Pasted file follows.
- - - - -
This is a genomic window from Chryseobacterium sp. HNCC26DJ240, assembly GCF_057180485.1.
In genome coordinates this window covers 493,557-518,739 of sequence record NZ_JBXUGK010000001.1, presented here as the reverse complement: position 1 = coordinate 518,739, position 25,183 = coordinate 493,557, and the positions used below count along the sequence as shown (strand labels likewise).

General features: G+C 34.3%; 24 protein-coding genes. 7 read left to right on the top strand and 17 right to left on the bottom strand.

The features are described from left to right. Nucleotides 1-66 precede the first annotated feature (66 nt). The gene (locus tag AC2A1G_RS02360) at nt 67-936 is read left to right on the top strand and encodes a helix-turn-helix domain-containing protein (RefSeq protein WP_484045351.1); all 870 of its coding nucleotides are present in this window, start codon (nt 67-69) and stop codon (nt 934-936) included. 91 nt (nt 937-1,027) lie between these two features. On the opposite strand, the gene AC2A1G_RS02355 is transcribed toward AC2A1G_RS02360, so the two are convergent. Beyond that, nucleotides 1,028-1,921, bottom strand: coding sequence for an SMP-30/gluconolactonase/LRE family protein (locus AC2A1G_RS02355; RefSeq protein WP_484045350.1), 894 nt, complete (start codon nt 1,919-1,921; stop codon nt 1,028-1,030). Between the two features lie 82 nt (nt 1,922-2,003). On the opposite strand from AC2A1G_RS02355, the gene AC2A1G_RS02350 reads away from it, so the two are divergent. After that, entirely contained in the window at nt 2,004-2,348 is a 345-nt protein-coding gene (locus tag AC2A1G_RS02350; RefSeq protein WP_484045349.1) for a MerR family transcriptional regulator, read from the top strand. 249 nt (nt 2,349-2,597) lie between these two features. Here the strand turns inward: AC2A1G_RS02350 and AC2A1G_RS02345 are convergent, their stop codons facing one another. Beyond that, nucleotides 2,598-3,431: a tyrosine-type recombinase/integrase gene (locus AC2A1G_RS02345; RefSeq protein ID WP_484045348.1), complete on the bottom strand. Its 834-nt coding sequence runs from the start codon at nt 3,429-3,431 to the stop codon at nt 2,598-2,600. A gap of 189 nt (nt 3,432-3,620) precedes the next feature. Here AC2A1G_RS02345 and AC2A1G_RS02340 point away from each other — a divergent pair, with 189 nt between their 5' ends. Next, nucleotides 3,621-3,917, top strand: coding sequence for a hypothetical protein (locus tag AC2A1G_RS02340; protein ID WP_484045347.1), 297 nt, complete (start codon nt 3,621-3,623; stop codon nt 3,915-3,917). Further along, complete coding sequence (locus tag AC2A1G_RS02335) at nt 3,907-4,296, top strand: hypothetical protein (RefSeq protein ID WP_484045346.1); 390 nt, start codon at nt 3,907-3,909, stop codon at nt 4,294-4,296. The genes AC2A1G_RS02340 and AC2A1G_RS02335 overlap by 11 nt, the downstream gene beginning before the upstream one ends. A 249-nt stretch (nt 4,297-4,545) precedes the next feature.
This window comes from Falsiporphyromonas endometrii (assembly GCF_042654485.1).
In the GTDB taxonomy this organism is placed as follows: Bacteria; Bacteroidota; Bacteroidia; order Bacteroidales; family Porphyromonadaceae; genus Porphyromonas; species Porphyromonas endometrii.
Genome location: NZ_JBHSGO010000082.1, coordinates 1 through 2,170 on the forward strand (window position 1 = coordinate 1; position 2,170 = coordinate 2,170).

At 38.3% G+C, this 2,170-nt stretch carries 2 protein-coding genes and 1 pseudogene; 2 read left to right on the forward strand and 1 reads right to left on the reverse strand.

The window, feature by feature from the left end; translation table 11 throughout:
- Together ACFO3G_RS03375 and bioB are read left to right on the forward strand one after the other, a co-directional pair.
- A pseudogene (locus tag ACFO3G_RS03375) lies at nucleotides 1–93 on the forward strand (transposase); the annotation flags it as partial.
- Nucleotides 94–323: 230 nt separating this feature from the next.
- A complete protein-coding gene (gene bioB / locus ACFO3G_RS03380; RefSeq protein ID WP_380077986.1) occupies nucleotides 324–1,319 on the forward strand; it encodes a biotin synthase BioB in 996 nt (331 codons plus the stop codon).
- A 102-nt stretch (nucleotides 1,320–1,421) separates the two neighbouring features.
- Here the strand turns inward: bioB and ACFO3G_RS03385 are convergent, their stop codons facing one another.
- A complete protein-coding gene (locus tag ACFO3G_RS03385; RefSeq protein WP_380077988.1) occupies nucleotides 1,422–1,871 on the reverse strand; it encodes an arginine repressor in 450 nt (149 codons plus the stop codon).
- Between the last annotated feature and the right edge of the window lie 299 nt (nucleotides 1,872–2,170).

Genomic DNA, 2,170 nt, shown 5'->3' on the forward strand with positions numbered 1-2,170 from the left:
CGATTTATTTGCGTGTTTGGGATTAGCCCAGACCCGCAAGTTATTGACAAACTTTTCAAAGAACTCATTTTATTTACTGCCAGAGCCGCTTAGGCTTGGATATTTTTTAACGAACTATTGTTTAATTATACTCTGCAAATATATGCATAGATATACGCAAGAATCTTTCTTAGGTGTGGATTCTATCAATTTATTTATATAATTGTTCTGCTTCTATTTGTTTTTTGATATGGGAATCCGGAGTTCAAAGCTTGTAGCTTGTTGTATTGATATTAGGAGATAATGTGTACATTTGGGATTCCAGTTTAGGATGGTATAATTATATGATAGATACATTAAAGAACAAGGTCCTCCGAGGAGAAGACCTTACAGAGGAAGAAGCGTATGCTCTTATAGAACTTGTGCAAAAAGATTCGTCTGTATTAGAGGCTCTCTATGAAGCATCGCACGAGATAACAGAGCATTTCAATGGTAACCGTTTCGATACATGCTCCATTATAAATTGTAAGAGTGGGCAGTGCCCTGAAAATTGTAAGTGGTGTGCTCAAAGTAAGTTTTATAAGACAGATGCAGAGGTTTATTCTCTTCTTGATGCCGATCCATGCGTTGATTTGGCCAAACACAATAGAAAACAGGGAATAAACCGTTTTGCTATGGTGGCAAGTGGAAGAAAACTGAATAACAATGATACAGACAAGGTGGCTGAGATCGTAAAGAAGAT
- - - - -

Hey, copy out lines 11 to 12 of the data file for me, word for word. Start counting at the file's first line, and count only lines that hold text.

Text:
- A pseudogene (locus tag ACFO3G_RS03375) lies at nucleotides 1–93 on the forward strand (transposase); the annotation flags it as partial.
- Nucleotides 94–323: 230 nt separating this feature from the next.